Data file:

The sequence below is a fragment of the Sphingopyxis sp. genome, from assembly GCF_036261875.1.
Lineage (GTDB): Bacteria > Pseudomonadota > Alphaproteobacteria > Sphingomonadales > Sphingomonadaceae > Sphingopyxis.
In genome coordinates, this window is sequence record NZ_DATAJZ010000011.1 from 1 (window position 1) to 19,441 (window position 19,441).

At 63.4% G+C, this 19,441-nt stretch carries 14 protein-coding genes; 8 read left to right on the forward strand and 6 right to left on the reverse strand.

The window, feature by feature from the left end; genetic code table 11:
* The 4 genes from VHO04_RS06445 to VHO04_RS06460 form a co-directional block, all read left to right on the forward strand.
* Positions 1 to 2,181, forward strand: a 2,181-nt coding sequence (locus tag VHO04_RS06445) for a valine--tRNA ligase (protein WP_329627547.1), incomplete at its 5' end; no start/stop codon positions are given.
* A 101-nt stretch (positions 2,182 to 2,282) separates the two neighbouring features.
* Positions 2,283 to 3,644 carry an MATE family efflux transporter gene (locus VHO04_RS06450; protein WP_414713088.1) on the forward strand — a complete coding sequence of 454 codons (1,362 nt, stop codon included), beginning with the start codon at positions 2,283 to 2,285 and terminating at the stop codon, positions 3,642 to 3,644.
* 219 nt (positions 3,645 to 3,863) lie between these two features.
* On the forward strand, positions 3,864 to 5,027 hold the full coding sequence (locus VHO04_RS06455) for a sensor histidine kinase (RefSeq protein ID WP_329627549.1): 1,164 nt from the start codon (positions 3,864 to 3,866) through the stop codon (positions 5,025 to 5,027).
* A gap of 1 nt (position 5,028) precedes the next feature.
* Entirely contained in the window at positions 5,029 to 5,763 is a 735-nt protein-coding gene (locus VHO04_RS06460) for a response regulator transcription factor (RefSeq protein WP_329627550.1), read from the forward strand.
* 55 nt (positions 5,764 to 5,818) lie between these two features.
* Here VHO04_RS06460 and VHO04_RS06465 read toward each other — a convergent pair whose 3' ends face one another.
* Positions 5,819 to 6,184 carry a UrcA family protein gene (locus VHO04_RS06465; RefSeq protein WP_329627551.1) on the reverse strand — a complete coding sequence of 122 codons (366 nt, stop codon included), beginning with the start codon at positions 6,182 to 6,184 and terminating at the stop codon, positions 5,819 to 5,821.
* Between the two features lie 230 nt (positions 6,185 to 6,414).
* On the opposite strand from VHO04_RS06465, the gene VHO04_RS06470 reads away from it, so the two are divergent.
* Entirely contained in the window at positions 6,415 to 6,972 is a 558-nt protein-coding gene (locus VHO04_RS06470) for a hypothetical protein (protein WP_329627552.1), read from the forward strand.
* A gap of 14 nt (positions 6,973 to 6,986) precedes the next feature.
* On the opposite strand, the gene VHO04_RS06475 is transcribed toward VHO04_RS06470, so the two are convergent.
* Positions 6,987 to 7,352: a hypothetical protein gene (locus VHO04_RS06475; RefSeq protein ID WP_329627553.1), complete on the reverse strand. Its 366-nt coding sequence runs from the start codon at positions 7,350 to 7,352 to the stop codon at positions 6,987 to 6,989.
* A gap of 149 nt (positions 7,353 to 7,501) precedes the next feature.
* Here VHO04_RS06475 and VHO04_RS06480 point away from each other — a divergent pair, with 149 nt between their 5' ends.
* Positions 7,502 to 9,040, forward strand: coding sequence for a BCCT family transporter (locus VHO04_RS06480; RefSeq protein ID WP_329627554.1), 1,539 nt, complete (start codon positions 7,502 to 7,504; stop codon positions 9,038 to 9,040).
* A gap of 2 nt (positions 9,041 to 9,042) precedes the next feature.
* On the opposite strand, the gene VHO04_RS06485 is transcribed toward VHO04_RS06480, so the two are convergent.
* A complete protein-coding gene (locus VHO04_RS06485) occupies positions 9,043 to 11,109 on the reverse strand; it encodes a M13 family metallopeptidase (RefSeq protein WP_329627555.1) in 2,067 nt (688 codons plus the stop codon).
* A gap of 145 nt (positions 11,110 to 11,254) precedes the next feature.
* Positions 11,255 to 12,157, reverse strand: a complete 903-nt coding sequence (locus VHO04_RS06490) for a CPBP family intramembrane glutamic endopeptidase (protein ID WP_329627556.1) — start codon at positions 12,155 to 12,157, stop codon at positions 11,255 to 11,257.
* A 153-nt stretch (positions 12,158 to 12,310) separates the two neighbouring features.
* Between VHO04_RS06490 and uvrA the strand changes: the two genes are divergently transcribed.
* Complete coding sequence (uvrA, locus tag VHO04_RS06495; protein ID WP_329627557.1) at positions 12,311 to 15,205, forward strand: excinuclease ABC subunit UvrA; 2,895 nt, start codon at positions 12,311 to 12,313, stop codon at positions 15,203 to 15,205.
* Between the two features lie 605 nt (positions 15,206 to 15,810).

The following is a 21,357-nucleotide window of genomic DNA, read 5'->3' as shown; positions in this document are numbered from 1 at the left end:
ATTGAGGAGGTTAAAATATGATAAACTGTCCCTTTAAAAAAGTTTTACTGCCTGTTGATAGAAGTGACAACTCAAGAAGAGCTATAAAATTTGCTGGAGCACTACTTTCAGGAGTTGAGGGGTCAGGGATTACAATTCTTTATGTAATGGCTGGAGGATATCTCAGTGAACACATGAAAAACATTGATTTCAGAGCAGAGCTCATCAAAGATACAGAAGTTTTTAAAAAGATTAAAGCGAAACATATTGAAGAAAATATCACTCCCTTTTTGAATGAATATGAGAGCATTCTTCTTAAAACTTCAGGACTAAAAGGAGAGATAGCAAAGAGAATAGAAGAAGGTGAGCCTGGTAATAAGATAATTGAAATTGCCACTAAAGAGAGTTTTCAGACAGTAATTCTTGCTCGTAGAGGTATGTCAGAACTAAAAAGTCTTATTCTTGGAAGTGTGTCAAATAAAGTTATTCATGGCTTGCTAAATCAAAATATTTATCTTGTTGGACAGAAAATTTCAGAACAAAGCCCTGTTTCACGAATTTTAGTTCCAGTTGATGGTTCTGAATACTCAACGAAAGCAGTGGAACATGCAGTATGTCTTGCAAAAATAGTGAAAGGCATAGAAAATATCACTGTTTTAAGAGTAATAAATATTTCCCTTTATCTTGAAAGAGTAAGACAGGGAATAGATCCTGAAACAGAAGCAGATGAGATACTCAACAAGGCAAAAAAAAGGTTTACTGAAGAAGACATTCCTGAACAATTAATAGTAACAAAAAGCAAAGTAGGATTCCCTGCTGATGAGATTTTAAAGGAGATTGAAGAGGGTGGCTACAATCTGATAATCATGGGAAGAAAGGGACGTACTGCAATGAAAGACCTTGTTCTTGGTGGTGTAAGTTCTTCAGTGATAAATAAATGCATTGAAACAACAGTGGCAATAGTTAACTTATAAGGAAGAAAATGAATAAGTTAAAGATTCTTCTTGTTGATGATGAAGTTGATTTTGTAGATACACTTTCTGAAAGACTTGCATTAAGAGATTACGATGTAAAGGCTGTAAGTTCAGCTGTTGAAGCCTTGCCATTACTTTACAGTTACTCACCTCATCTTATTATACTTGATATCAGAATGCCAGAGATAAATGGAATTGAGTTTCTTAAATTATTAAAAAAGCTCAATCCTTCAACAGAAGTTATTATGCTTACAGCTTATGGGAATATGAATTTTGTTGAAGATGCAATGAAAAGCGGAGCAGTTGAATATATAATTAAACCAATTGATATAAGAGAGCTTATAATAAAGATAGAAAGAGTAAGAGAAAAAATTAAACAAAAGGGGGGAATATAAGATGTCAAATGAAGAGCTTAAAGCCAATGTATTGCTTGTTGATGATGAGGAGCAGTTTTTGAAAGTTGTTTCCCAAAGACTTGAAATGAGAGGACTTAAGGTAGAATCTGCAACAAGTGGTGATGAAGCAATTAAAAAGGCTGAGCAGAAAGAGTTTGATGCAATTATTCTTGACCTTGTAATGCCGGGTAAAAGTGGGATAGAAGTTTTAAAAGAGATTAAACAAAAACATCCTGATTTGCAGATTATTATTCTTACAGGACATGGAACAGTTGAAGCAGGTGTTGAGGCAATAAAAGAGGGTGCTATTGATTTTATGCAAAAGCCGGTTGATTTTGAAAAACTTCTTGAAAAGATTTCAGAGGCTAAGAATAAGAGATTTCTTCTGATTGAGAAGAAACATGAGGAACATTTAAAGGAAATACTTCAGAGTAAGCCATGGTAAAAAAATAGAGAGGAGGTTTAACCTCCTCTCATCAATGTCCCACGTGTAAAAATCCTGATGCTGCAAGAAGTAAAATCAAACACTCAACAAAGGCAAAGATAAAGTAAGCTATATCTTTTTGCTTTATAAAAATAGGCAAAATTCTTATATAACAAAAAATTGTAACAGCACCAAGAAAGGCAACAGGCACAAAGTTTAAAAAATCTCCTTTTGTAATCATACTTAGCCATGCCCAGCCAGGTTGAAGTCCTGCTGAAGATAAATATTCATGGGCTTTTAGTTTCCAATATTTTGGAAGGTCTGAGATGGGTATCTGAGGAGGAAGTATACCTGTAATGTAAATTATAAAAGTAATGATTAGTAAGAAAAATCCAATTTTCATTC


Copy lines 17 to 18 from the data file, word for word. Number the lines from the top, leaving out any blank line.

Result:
* Between the two features lie 230 nt (positions 6,185 to 6,414).
* On the opposite strand from VHO04_RS06465, the gene VHO04_RS06470 reads away from it, so the two are divergent.